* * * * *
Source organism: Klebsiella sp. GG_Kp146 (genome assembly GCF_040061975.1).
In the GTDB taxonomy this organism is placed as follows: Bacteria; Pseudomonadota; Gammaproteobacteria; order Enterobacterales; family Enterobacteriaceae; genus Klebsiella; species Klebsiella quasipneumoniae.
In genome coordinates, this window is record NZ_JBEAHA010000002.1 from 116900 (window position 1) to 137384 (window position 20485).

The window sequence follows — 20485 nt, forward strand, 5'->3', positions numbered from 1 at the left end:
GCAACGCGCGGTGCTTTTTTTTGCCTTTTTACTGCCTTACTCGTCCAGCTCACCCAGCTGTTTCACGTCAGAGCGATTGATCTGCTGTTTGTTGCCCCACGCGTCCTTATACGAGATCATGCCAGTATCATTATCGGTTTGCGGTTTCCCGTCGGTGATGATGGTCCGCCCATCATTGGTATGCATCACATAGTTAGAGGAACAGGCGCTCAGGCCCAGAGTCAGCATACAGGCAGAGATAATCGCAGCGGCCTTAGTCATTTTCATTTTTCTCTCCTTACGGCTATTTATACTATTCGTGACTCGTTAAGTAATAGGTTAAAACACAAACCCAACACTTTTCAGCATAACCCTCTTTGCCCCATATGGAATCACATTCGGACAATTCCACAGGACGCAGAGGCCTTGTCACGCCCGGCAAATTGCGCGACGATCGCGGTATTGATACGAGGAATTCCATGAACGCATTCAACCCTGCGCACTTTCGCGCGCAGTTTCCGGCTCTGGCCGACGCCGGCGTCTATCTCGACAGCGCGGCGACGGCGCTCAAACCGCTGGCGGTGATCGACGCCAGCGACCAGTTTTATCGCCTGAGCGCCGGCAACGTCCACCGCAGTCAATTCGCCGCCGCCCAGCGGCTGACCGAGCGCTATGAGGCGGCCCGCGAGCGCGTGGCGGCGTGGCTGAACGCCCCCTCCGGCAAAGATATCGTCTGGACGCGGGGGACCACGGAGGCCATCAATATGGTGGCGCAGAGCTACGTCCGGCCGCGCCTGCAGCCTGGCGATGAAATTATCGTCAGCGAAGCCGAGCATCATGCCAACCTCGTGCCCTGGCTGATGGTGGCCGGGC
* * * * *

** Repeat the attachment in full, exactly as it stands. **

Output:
Source organism: Klebsiella sp. GG_Kp146 (genome assembly GCF_040061975.1).
In the GTDB taxonomy this organism is placed as follows: Bacteria; Pseudomonadota; Gammaproteobacteria; order Enterobacterales; family Enterobacteriaceae; genus Klebsiella; species Klebsiella quasipneumoniae.
In genome coordinates, this window is record NZ_JBEAHA010000002.1 from 116900 (window position 1) to 137384 (window position 20485).

The window sequence follows — 20485 nt, forward strand, 5'->3', positions numbered from 1 at the left end:
GCAACGCGCGGTGCTTTTTTTTGCCTTTTTACTGCCTTACTCGTCCAGCTCACCCAGCTGTTTCACGTCAGAGCGATTGATCTGCTGTTTGTTGCCCCACGCGTCCTTATACGAGATCATGCCAGTATCATTATCGGTTTGCGGTTTCCCGTCGGTGATGATGGTCCGCCCATCATTGGTATGCATCACATAGTTAGAGGAACAGGCGCTCAGGCCCAGAGTCAGCATACAGGCAGAGATAATCGCAGCGGCCTTAGTCATTTTCATTTTTCTCTCCTTACGGCTATTTATACTATTCGTGACTCGTTAAGTAATAGGTTAAAACACAAACCCAACACTTTTCAGCATAACCCTCTTTGCCCCATATGGAATCACATTCGGACAATTCCACAGGACGCAGAGGCCTTGTCACGCCCGGCAAATTGCGCGACGATCGCGGTATTGATACGAGGAATTCCATGAACGCATTCAACCCTGCGCACTTTCGCGCGCAGTTTCCGGCTCTGGCCGACGCCGGCGTCTATCTCGACAGCGCGGCGACGGCGCTCAAACCGCTGGCGGTGATCGACGCCAGCGACCAGTTTTATCGCCTGAGCGCCGGCAACGTCCACCGCAGTCAATTCGCCGCCGCCCAGCGGCTGACCGAGCGCTATGAGGCGGCCCGCGAGCGCGTGGCGGCGTGGCTGAACGCCCCCTCCGGCAAAGATATCGTCTGGACGCGGGGGACCACGGAGGCCATCAATATGGTGGCGCAGAGCTACGTCCGGCCGCGCCTGCAGCCTGGCGATGAAATTATCGTCAGCGAAGCCGAGCATCATGCCAACCTCGTGCCCTGGCTGATGGTGGCCGGGC